There are a couple different things I sometimes see conflated together under the label "steel man".
As an example, imagine you're talking to the mother of a young man who was killed by a drunk driver on the way to the corner store, and whose life could likely have been saved if he had been wearing a seat belt. This mom might be a bit emotional when she says "NEVER get in a car without your seat belt on! It's NEVER safe!", and interpreted completely literally it is clearly bad advice based on a false premise.
One way to respond would be to say "Well, that's pretty clearly wrong, since sitting in a car in your garage isn't dangerous without a seat belt on. If you were to make a non-terrible argument for wearing seat belts all the time, you might say that it's good to get in the habit so that you're more likely to do it when there is real danger", and then respond to the new argument. The mother in this case is likely to feel both misrepresented and condescended to. I wouldn't call this steel manning.
Another thing you could do is to say "Hm. Before I respond, let me make sure I'm understanding you right. You're saying that driving with a seat belt is almost always dangerous (save for obvious cases like "moving the car from the driveway into the garage") and that the temptation to say "Oh, that rarely happens!"/"it won't happen to me!"/"it's only a short trip!" is so dangerously dismissive of real risk that it's almost never worth trusting that impulse when the cost of failure is death and the cost of putting a seat belt on is negligible. Is that right?". In that case, you're more likely to get a resounding "YES!" in response, even though that not only isn't literally what she said, it also contradicts the "NEVER" in her statement. It's not "trying to come up with a better argument, because yours is shit", it's "trying to understand the actual thing you're trying to express, rather than getting hung up on irrelevant distractions when you don't express it perfectly and/or literally". Even if you interpret wrong, you're not going to get bad reactions because you're checking for understanding rather than putting words in their mouth, and you're responding to the thing they are actually trying to communicate. This is the thing I think was being pointed at in the original description of "steel man", and is something worth striving for.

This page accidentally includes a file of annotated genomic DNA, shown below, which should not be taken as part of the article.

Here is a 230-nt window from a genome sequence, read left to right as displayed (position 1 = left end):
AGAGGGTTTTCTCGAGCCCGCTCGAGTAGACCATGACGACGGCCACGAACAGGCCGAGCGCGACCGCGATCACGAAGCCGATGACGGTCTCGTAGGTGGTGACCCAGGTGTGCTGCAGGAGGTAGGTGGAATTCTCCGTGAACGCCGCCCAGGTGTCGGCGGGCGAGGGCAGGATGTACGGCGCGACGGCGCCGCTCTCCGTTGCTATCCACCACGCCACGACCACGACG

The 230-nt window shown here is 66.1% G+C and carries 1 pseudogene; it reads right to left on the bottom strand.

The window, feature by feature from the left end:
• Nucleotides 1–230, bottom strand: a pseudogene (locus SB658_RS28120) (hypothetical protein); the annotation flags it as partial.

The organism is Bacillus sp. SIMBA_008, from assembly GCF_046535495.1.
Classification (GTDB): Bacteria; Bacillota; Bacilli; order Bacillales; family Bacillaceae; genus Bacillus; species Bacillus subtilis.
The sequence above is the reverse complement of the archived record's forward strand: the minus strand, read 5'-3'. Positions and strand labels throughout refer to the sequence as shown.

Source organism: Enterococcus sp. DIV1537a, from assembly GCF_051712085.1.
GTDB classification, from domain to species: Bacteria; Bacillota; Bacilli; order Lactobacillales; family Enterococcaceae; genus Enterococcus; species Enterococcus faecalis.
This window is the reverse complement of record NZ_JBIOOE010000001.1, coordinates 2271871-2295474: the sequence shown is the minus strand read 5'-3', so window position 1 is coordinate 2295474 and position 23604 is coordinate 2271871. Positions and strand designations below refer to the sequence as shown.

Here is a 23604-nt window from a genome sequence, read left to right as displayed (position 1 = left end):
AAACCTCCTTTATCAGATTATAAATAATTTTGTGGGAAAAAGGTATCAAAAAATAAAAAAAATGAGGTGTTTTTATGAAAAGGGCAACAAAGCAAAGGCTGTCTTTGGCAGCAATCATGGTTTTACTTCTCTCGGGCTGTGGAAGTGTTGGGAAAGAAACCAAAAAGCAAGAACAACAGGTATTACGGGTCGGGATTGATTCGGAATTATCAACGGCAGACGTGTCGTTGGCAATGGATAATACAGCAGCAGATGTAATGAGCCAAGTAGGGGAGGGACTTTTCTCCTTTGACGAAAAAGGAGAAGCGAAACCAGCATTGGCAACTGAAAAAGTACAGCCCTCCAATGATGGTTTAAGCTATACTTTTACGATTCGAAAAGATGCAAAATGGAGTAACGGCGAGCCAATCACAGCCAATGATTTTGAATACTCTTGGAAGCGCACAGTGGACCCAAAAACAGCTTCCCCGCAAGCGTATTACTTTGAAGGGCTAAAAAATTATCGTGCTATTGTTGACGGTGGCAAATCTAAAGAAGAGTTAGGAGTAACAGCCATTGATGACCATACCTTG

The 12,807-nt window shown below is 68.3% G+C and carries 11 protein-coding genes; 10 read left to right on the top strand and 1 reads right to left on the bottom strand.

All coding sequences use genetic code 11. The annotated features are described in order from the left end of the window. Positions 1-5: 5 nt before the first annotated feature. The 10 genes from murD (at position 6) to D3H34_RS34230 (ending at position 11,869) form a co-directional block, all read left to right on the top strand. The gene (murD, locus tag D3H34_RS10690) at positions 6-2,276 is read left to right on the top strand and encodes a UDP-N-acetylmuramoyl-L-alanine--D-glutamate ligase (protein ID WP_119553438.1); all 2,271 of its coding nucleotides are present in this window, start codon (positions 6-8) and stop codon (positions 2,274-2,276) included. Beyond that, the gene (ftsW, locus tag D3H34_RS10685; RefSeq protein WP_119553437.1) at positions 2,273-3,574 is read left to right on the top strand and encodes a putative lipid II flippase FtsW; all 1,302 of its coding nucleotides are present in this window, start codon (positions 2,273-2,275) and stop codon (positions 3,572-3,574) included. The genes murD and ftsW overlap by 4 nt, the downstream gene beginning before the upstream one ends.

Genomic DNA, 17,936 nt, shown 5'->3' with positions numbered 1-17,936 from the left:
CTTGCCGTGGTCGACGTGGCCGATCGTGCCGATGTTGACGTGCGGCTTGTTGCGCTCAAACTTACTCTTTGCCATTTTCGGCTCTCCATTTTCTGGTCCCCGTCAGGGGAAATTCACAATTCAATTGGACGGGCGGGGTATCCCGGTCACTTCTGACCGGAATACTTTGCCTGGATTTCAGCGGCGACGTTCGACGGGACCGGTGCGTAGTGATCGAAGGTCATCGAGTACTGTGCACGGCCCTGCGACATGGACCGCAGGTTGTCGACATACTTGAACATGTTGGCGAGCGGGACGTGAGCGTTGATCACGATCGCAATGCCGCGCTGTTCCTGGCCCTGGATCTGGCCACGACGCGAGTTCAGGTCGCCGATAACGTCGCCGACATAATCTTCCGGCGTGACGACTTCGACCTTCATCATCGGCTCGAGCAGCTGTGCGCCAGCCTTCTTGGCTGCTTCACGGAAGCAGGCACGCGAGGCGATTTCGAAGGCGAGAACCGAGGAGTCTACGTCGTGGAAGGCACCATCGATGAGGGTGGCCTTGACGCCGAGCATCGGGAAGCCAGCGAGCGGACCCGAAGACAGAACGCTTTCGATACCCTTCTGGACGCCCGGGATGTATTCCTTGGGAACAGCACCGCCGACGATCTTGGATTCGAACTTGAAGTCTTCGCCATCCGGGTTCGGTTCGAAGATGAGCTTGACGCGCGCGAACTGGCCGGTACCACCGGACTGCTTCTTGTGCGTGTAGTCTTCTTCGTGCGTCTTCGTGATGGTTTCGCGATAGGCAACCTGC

I think another distinction worth making here is whether the person "bullshitting"/"lying" even expects or intends to be believed. It's possible to have "not care whether the things he says describe reality correctly" and still be saying it because you expect people to take you seriously and believe you, and I'd still call that lying.
It's quite a different thing when that expectation is no longer there.